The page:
here's my 2 cents on this i don't have one but my tool seller loans out tools that you are thinking about buying i also read the article that jim read. imho the tool is ridiculously priced but will save tons and tons of time i do plan on buying one after having it in my shop for only 2 days you can use in place of many places you would use a biscuit making a very strong biscuit joint also i used it in place's i would have use pocket holes it was faster and much stronger i would say it wont replace all of your M&T's but in places where you normally wouldn't bother with a M&T this will be far faster then any other joint you could possibly use this includes butt joints"no fooling around trying to line in up and fussing with the clamp to get it right I'm thinking" just my 2 cents i think in the end the machine will pay for it self. also in terms of price on the domino's them self i don't see why with a few set ups on a router table and the chop saw why one couldn't make their own domino's.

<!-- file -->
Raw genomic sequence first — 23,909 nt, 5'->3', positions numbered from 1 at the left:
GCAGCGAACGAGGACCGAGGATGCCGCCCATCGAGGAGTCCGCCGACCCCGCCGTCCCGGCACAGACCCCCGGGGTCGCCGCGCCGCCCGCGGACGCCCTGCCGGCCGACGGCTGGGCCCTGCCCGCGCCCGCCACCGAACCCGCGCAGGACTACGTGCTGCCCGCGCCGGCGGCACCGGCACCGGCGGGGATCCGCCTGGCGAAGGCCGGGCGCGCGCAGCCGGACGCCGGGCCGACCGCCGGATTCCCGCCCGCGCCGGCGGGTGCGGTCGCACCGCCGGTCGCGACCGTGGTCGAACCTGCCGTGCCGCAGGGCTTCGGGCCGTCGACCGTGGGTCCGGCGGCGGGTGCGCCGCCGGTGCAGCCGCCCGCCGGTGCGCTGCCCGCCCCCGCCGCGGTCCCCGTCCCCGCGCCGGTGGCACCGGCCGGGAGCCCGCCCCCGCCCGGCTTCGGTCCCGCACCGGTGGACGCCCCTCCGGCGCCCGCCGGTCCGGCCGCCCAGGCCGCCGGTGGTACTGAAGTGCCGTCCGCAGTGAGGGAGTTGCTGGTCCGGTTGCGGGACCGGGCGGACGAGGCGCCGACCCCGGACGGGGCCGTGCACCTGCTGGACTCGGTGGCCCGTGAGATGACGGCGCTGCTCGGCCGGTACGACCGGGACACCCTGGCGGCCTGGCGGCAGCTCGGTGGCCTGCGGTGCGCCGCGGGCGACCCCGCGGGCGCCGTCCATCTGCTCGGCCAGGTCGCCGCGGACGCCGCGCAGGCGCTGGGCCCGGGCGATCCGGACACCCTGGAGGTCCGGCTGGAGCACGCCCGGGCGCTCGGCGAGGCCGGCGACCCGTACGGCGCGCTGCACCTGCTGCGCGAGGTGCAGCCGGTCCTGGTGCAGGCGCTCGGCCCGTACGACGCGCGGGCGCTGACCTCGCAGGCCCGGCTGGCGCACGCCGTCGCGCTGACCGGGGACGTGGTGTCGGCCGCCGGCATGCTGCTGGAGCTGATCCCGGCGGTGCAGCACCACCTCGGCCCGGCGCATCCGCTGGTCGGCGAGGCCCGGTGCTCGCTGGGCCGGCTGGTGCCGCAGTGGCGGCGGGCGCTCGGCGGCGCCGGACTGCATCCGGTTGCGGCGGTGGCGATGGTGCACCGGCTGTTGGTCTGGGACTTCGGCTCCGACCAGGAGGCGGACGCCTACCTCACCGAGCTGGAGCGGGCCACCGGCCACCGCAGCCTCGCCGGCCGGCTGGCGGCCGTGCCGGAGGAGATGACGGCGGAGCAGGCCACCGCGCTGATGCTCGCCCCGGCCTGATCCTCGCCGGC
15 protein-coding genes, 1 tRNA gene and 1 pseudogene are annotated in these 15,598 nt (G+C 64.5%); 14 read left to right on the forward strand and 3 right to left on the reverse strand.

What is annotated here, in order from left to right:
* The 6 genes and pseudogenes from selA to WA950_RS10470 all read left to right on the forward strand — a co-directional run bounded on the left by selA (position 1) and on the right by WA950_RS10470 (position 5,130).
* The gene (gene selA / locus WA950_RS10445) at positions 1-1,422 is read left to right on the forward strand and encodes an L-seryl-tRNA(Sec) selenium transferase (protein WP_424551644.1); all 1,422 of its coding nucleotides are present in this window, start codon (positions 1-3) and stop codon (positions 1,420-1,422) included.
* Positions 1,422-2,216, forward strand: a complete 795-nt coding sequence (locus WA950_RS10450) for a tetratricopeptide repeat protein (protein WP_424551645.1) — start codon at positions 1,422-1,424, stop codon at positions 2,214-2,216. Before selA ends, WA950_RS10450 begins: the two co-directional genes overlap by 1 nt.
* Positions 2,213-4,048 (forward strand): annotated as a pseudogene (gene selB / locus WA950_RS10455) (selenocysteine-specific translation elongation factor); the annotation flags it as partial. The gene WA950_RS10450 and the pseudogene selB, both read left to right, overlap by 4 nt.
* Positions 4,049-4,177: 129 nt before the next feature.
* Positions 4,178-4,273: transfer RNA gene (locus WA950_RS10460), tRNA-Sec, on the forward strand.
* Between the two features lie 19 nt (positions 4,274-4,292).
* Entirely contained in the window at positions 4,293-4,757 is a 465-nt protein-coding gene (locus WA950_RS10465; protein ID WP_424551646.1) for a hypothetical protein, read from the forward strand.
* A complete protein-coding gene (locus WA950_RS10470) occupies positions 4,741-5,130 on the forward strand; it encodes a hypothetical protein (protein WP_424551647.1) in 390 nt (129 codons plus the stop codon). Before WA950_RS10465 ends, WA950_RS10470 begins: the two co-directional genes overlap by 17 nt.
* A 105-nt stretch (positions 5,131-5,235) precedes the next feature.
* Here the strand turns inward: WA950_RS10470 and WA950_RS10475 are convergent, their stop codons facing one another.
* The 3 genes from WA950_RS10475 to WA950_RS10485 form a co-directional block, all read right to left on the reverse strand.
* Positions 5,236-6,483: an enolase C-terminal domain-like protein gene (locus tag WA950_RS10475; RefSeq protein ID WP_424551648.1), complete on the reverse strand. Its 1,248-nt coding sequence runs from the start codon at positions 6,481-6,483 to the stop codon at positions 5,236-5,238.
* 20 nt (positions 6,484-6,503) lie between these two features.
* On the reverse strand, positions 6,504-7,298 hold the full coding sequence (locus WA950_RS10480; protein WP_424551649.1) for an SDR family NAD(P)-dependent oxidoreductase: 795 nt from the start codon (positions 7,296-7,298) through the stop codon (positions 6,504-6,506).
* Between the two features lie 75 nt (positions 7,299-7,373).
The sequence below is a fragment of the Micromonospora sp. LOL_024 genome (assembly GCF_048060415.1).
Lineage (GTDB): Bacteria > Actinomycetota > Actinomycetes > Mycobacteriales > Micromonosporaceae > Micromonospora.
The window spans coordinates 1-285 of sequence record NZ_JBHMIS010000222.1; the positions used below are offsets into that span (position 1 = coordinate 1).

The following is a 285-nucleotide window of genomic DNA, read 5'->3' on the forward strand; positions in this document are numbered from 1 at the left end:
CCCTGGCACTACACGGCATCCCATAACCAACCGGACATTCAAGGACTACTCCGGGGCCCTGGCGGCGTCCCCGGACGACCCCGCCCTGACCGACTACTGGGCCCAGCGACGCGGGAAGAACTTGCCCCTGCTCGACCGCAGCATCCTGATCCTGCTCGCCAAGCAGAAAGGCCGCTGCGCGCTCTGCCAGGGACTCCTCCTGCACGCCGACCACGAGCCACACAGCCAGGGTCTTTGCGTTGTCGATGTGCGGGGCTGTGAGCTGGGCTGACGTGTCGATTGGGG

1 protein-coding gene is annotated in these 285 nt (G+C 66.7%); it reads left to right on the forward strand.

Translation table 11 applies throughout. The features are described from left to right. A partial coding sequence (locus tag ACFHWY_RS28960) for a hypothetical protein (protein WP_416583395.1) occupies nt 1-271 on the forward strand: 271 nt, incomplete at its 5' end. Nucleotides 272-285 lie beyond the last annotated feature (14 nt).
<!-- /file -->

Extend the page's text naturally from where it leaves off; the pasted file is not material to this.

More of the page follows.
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I would say that if you are making $ in your shop get it. If it's just for a hobby, the time you put into a m&t joint is very satisfying.
I read the same article about joint strength and I still would maintain that the Domino has it's place. I am discerning about what joints I use where. Using the appropriate joint on a project is just like using the appropriate tool to do a particular task.

Are the machine and the dominos expensive? Yes, and personally I am glad that I spent the money. But everyone should understand that I have different parameters for buying tools as a professional. These parameters are not the same for the hobby woodworker.

I have made my own loose or floating tenons and I would rather just buy them. But once again, my perspective comes from that of a business where time is money.

If it is a good price, I would buy it knowing that you could use it some and still turn around and get your money or most back out of it.